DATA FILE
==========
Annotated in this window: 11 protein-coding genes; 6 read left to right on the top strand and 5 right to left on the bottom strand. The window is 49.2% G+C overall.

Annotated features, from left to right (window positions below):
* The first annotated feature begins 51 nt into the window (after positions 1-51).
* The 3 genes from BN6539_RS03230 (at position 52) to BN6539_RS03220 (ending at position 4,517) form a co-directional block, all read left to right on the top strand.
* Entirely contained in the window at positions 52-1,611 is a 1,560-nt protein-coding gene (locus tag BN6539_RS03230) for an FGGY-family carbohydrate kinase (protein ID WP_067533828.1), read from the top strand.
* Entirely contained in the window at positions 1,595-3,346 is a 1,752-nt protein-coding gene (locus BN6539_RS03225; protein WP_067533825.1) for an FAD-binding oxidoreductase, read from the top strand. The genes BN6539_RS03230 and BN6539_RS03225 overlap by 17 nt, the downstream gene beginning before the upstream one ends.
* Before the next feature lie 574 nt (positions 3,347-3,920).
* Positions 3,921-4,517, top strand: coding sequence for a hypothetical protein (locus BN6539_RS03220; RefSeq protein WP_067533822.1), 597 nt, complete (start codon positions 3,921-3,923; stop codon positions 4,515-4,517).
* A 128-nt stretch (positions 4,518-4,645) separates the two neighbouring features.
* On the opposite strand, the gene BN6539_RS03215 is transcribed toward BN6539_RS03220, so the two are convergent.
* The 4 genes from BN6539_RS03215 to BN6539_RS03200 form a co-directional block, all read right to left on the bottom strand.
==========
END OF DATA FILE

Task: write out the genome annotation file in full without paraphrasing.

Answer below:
Annotated in this window: 11 protein-coding genes; 6 read left to right on the top strand and 5 right to left on the bottom strand. The window is 49.2% G+C overall.

Annotated features, from left to right (window positions below):
* The first annotated feature begins 51 nt into the window (after positions 1-51).
* The 3 genes from BN6539_RS03230 (at position 52) to BN6539_RS03220 (ending at position 4,517) form a co-directional block, all read left to right on the top strand.
* Entirely contained in the window at positions 52-1,611 is a 1,560-nt protein-coding gene (locus tag BN6539_RS03230) for an FGGY-family carbohydrate kinase (protein ID WP_067533828.1), read from the top strand.
* Entirely contained in the window at positions 1,595-3,346 is a 1,752-nt protein-coding gene (locus BN6539_RS03225; protein WP_067533825.1) for an FAD-binding oxidoreductase, read from the top strand. The genes BN6539_RS03230 and BN6539_RS03225 overlap by 17 nt, the downstream gene beginning before the upstream one ends.
* Before the next feature lie 574 nt (positions 3,347-3,920).
* Positions 3,921-4,517, top strand: coding sequence for a hypothetical protein (locus BN6539_RS03220; RefSeq protein WP_067533822.1), 597 nt, complete (start codon positions 3,921-3,923; stop codon positions 4,515-4,517).
* A 128-nt stretch (positions 4,518-4,645) separates the two neighbouring features.
* On the opposite strand, the gene BN6539_RS03215 is transcribed toward BN6539_RS03220, so the two are convergent.
* The 4 genes from BN6539_RS03215 to BN6539_RS03200 form a co-directional block, all read right to left on the bottom strand.